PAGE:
U.K. stocks climbed, following two weeks of gains, as a report showed that Japan’s economy grew at a faster pace than forecast.
Capita Plc gained 1.2 percent after Numis Securities Ltd. upgraded the outsourcing company. Lloyds Banking Group Plc dropped 1.7 percent after setting a price range for shares in its TSB division that fell below the value of the assets.
The FTSE 100 Index added 16.79 points, or 0.2 percent, to 6,875 at the close in London. The equity benchmark has rallied 6.6 percent from this year’s low on Feb. 4 amid increased mergers-and-acquisitions activity. The broader FTSE All-Share Index increased 0.2 percent today, while Ireland’s ISEQ Index advanced 0.3 percent.
“Economic momentum is positive and central banks are providing lots of support,” Gerard Lane, a strategist at Shore Capital Group Ltd. in Liverpool, England, said in a telephone interview. “The U.K. market relies on global economic growth. If we get better data globally, then the stocks exposed to emerging markets will do well.”
The volume of shares traded in FTSE 100 companies was 40 percent lower than the 30-day average, according to data compiled by Bloomberg. Seven European markets including Norway, Denmark and Switzerland are closed today for a public holiday.
A report showed Japan’s gross domestic product grew 1.6 percent in the first quarter, faster than the preliminary reading of 1.5 percent and the median economist estimate of 1.4 percent in a Bloomberg News survey. The economy expanded 6.7 percent at an annualized rate.
In China, exports rose 7 percent in May from a year earlier, the country’s customs administration said yesterday. That exceeded the 6.7 percent increase forecast by economists in a Bloomberg survey. Imports fell 1.6 percent, creating a trade surplus of $35.92 billion, the biggest in five years.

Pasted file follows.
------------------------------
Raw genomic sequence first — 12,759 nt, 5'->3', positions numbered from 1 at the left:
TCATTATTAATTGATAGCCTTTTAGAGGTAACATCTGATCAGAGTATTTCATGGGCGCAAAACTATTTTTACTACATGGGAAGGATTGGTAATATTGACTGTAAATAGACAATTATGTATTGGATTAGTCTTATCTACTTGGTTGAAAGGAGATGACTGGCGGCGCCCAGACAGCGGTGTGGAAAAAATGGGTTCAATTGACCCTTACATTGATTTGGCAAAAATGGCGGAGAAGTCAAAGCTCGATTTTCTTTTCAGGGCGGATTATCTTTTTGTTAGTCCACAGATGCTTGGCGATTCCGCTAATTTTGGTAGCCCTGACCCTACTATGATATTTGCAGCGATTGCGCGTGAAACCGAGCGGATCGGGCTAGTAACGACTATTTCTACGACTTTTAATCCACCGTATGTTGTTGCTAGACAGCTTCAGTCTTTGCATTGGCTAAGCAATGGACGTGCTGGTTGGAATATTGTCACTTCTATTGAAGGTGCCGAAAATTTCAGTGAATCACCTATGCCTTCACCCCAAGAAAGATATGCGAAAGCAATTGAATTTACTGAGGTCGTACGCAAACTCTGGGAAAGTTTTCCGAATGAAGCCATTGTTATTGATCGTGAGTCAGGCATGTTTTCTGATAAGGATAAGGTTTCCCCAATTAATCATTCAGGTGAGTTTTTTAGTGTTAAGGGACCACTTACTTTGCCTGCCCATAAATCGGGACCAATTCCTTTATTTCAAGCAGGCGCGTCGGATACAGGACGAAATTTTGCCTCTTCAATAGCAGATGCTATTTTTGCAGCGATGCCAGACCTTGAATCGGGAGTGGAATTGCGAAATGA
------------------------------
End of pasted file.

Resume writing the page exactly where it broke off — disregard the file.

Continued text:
Capita, which runs contracts on behalf of the U.K. government, gained 1.2 percent to 1,143 pence. Numis raised its recommendation on the shares to buy from hold, saying that first-half earnings will probably climb 16 percent.
A gauge of household-goods and construction companies advanced 1.1 percent as Barratt Developments Plc and Crest Nicholson Holdings plc rose 2.5 percent to 375.9 pence and 3.3 percent to 345.8 pence, respectively. Exane BNP Paribas raised its recommendation on European personal and household-goods companies to overweight, which is similar to buy, from underweight, citing the industry’s growth potential.
Lloyds dropped 1.7 percent to 78.8 pence after saying it will sell shares in TSB Bank Plc to the public for 220 pence to 290 pence each. The final pricing will be announced on June 20. An initial public offering at the middle of the indicative range would give the lender a market value of 1.28 billion pounds ($2.2 billion), it said in a statement. At that price, TSB would trade below its book value, which reflects weak profitability, Oriel Securities Ltd. wrote in a note.